What is Roadmapping?

'Roadmapping' originated as a business concept but has now been widely adopted by global companies, public bodies, and stakeholder groups alike. 'Technology Roadmapping' has been a particular focus - yet Roadmapping is valuable in many contexts. Roadmapping is undertaken by individual organisations, or by cross-sector networks. In both situations it is valuable to co-create the Roadmap with diverse external interests, to benefit from their independent external perspective on the internal challenges.


We define Roadmapping as: 'The use of a framework by to co-create a 'big-picture' view of a complex subject, and define strategic actions.'


Roadmapping is distinct from traditional 'planning'. 'Project planning' is most appropriate where objectives, assumptions and actions can be clearly specified. The focus is on developing a logical set of sequenced activities. 'Strategic planning' is concerned with the bigger picture but also usually focuses on producing 'one right answer'. Traditionally, this work was undertaken by a select group of strategists, admired for their foresight, yet rather remote from the organisational 'coal-face'.

Roadmapping is also distinct from Horizon Scanning (HS) - which the UK Government defines as 'the systematic examination of potential threats, opportunities and likely developments including but not restricted to those at the margins of current thinking and planning'. Roadmapping encompasses much of what HS does (e.g. considering drivers and trends), but goes much further by tackling what the scan for any specific area means, what might be possible, and how to act on these insights.


The distinctiveness of Roadmapping can be illustrated by this example. When travelling by road, we use maps to help us 'get from A to B'. However, the map usually offers a choice of routes, and can be used for a more exploratory journey too - the map could suggest somewhere to break our journey that was not part of our original plans. The map is full of information, and a useful basis for discussing and agreeing with others how to make the journey. But the map itself does not force us along one fixed path.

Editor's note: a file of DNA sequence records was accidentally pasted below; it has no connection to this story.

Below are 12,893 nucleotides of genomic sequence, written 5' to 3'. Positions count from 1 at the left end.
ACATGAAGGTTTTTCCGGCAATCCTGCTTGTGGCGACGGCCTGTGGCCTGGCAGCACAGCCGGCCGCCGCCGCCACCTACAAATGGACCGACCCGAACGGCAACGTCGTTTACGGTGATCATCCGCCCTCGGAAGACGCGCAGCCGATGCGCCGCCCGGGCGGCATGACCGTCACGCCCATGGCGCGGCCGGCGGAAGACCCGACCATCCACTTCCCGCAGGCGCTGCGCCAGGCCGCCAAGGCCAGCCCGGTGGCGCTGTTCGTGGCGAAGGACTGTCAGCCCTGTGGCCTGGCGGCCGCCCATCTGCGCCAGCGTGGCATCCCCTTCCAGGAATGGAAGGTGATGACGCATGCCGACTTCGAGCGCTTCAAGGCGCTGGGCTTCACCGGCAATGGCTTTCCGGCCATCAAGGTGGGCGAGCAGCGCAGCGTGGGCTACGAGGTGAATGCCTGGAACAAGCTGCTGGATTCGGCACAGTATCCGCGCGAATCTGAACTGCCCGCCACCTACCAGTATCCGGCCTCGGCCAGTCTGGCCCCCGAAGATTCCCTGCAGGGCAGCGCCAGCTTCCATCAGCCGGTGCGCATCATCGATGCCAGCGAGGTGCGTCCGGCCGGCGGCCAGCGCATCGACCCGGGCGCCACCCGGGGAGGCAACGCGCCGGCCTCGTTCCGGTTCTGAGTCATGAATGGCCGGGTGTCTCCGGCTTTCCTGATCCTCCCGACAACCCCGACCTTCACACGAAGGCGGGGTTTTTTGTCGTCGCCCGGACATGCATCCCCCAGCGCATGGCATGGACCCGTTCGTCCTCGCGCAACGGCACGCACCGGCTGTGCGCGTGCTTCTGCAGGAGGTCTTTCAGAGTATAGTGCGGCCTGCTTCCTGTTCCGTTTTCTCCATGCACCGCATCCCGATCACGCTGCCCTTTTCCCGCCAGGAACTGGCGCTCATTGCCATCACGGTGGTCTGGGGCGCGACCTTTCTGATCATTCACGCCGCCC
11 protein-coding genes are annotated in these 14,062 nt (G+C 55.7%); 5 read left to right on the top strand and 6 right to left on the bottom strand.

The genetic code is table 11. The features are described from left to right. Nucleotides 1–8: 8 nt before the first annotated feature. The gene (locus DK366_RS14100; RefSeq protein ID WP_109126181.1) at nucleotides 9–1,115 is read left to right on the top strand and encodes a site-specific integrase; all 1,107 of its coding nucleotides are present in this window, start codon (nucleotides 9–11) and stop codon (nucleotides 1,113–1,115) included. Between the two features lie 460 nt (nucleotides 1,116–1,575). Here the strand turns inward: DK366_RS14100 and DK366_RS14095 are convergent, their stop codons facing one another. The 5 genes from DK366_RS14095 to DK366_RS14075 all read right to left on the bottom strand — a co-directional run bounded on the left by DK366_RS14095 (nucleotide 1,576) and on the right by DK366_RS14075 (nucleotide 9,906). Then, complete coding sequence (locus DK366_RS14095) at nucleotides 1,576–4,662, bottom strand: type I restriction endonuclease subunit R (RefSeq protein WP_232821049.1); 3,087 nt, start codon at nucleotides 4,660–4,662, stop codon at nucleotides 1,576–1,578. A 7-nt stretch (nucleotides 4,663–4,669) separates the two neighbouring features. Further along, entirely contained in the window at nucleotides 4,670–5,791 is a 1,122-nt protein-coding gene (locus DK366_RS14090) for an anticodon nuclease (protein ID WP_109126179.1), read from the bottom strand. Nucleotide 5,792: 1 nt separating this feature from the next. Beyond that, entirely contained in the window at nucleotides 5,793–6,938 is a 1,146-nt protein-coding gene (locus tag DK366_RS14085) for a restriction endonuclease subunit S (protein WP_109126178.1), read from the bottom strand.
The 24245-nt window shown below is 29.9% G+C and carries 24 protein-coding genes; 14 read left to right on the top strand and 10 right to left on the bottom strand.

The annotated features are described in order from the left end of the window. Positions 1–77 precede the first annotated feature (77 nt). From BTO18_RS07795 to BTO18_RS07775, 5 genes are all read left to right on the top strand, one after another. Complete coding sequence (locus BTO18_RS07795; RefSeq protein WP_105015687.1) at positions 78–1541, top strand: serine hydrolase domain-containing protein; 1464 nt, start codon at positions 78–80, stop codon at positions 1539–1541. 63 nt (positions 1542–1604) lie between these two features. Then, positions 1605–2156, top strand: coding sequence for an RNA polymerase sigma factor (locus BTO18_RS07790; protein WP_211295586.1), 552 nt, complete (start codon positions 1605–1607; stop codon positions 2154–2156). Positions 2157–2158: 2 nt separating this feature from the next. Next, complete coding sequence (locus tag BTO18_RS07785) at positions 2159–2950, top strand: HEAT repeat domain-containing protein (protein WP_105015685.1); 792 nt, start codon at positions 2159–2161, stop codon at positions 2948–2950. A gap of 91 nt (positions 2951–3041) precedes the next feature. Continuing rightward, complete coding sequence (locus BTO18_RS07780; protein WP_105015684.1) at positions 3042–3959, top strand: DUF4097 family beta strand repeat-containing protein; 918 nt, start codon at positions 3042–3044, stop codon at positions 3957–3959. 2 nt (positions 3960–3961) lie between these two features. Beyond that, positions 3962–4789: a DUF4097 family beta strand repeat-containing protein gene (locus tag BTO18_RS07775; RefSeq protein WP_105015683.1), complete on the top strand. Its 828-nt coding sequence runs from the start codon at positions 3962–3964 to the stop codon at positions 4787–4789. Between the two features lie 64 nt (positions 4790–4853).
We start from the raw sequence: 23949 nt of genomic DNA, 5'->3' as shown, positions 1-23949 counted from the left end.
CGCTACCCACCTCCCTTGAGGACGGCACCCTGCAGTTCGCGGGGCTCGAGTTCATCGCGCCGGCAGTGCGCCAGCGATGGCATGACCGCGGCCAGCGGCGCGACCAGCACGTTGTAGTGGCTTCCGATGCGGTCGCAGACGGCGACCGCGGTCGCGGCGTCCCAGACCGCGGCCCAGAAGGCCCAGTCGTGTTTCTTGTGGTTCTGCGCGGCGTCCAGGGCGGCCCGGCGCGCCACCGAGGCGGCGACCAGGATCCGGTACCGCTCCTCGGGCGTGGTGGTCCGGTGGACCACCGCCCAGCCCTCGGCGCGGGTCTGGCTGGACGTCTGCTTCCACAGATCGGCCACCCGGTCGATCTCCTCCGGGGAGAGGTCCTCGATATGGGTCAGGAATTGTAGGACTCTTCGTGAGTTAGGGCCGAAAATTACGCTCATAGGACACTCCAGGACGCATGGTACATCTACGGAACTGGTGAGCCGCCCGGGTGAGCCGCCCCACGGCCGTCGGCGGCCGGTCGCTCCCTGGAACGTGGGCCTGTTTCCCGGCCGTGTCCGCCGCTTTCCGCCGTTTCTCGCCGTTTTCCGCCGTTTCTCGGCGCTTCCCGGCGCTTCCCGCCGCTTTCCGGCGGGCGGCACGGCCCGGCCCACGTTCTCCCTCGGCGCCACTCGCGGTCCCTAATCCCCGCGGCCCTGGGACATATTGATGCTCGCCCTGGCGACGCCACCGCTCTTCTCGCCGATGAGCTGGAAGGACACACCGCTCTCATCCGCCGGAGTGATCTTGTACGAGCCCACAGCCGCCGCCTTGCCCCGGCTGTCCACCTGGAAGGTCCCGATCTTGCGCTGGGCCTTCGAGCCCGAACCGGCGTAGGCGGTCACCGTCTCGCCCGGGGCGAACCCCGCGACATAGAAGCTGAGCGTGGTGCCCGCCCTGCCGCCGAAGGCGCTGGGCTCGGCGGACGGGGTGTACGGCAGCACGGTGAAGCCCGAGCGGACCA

We define a Roadmap as: 'A visual big-picture framework of a complex field, created to provide a record and to aid communication, positioning trends and activities on a time axis, and showing interdependencies.'


There is no fixed standard for what a Roadmap should contain. Our generic Roadmap model, which we flexibly adapt to specific circumstances, brings together five main components: 'Drivers', 'Actions', 'Capabilities, 'Promoters' and 'Outcomes'. The fully-developed Roadmap places them on a time axis which links 'Where we are now?' with 'Where we want to be?' and 'How do we get there?'.

'Drivers' are developed using the 'PESTLE' model (Political, Economic, Social, Technological, Legal and Environmental). 'Actions' depend on the context (e.g. innovations in products, services, processes, or business models). 'Capabilities' include those needed to take forward the Roadmap. 'Promoters' enable the Actions (e.g. by overcoming 'blockers') and include technological developments, investment requirements or changes in Government policy or legislation. 'Outcomes' define the destination for the journey.


IT tools to support Roadmaps range from simple spreadsheets to bespoke software. However, Roadmapping is not simply about assembling individual pieces of information and filling in a template. Our approach challenges existing thinking, moves it into new areas outside current 'comfort zones', and, in the process, co-creates new knowledge and commitments. We do this by bringing stakeholders together in a Brain-Pool Workshop to discuss and develop a Roadmap collaboratively. Our approach uses special technology to capture, share, manipulate and assess all inputs to the Roadmap design.